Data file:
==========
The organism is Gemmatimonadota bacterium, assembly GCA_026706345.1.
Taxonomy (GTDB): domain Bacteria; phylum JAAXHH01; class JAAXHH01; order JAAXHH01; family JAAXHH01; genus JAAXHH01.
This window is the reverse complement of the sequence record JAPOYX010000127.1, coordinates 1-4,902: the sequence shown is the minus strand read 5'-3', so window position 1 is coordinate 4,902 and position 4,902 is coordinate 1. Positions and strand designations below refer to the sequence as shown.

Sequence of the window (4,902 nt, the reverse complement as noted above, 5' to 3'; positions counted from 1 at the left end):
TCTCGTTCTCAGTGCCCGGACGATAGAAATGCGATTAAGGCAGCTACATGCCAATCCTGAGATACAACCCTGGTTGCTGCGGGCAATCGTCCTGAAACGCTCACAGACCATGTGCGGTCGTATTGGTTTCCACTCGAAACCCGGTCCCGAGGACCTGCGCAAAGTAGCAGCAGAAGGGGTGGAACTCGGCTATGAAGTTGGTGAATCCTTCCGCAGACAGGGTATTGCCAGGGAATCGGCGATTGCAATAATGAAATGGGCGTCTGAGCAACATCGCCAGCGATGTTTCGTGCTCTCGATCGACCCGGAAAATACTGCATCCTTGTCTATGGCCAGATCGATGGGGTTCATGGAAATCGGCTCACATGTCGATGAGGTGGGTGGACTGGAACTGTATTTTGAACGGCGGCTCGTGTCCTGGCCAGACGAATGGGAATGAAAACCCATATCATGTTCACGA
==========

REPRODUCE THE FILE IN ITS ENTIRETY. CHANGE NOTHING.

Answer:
The organism is Gemmatimonadota bacterium, assembly GCA_026706345.1.
Taxonomy (GTDB): domain Bacteria; phylum JAAXHH01; class JAAXHH01; order JAAXHH01; family JAAXHH01; genus JAAXHH01.
This window is the reverse complement of the sequence record JAPOYX010000127.1, coordinates 1-4,902: the sequence shown is the minus strand read 5'-3', so window position 1 is coordinate 4,902 and position 4,902 is coordinate 1. Positions and strand designations below refer to the sequence as shown.

Sequence of the window (4,902 nt, the reverse complement as noted above, 5' to 3'; positions counted from 1 at the left end):
TCTCGTTCTCAGTGCCCGGACGATAGAAATGCGATTAAGGCAGCTACATGCCAATCCTGAGATACAACCCTGGTTGCTGCGGGCAATCGTCCTGAAACGCTCACAGACCATGTGCGGTCGTATTGGTTTCCACTCGAAACCCGGTCCCGAGGACCTGCGCAAAGTAGCAGCAGAAGGGGTGGAACTCGGCTATGAAGTTGGTGAATCCTTCCGCAGACAGGGTATTGCCAGGGAATCGGCGATTGCAATAATGAAATGGGCGTCTGAGCAACATCGCCAGCGATGTTTCGTGCTCTCGATCGACCCGGAAAATACTGCATCCTTGTCTATGGCCAGATCGATGGGGTTCATGGAAATCGGCTCACATGTCGATGAGGTGGGTGGACTGGAACTGTATTTTGAACGGCGGCTCGTGTCCTGGCCAGACGAATGGGAATGAAAACCCATATCATGTTCACGA